This story first appeared in Black Static #3 back in January 2008, and I read it ahead of the stories by women in #2 because it was a three page story and I only had a three page window of opportunity. It was also Carole Johnstone’s first published story, though she’s had a fair few hit print since, including a couple more in Black Static, one of which got picked up by Ellen Datlow for Best Horror of the Year Volume 2.
The first line reads ‘At least it was downhill, there was that’, and as we read on that ‘downhill’ takes on a rather daunting significance. Initially though it’s a situation most of us will have experienced at one time or another, the male protagonist having got up half an hour late and now having to dash to catch his train.
There’s some vivid descriptive writing in the opening paragraphs, and indeed throughout the story, Johnstone capturing the glamour of the story’s backdrop – light on the castle in the distance, a rocky peninsula, the river Clyde – and contrasting that with the terrain through which the narrator is moving, a short cut down a steep slope, one that is agony on the knees, overgrown with vegetation in places, the haunt of junkies and teen gangs. The ‘good life’ is somewhere off in the distance.
Reading the title, the mind automatically adds ‘the night before’, and this is when most of the important stuff took place, the narrator filling in the blanks. A meeting with an ex-girlfriend and the hope of reconciliation, gives way to a savage (and very sinister, as described) beating by her new fellow and his mates. And with this revelation the reader’s sympathy shifts somewhat, the narrator’s abuse of the girlfriend when things don’t go his own way striking a sour note.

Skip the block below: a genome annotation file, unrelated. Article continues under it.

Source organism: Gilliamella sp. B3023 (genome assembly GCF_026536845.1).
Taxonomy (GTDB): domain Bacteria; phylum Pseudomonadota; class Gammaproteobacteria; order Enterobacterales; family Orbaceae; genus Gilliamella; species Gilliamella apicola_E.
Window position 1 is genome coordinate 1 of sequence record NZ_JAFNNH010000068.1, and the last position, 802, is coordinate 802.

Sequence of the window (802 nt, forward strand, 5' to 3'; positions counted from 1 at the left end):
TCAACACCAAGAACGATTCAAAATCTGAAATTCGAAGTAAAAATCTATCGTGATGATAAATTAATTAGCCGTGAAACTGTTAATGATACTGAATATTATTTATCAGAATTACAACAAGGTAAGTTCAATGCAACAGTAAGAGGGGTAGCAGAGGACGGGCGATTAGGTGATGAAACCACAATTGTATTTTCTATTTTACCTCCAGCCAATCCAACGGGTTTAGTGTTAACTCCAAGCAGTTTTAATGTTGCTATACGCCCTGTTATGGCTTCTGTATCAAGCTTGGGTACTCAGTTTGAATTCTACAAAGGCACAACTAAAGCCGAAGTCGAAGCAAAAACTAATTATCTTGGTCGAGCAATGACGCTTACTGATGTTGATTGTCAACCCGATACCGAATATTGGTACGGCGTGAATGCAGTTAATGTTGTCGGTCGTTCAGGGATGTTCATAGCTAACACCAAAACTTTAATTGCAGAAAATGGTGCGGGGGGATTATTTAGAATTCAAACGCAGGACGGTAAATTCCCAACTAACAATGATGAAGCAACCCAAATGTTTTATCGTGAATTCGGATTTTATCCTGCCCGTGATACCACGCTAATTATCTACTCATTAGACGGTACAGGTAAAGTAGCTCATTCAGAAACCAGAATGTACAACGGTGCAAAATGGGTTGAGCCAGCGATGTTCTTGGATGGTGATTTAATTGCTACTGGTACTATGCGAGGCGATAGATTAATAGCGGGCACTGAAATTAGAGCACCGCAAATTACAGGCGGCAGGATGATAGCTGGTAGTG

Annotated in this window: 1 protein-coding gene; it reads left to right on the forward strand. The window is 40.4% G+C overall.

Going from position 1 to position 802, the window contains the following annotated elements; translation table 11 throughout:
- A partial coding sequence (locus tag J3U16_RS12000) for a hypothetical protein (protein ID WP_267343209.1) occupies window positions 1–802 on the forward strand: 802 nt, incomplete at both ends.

There’s magic of a kind in this landscape. The castle was once, according to legend, Merlin’s place of exile. Things recur – a broken gate, a syringe with blood in the end. The face of the narrator’s watch shows 8.15, over and over again. Slowly we come to the conclusion that the narrator is trapped in a cycle, a hell of repetition, and as he feels the wound on the back of his head we realise that the beating may have been far worse than previously allowed.
There’s a subtext, a cosmic irony in that repeating old patterns with his girlfriend has led to an afterlife in which he is nothing more than a mouse on a wheel, travelling towards the things he wants but fated never to arrive.
The slightly breathless last paragraph captures this feeling perfectly, that from now on everything is fated to be downhill for this man, reinterpreting the story’s opening in fateful terms and also, in the wording, echoing the penultimate paragraph of The Great Gatsby:-
‘Gatsby believed in the green light, the orgastic future, that year by year recedes before us. It eluded us then, but that’s no matter – tomorrow we will run faster, stretch out our arms further… And one fine morning – ‘
But for the protagonist of Carole Johnstone’s story there is no tomorrow, just an endless today.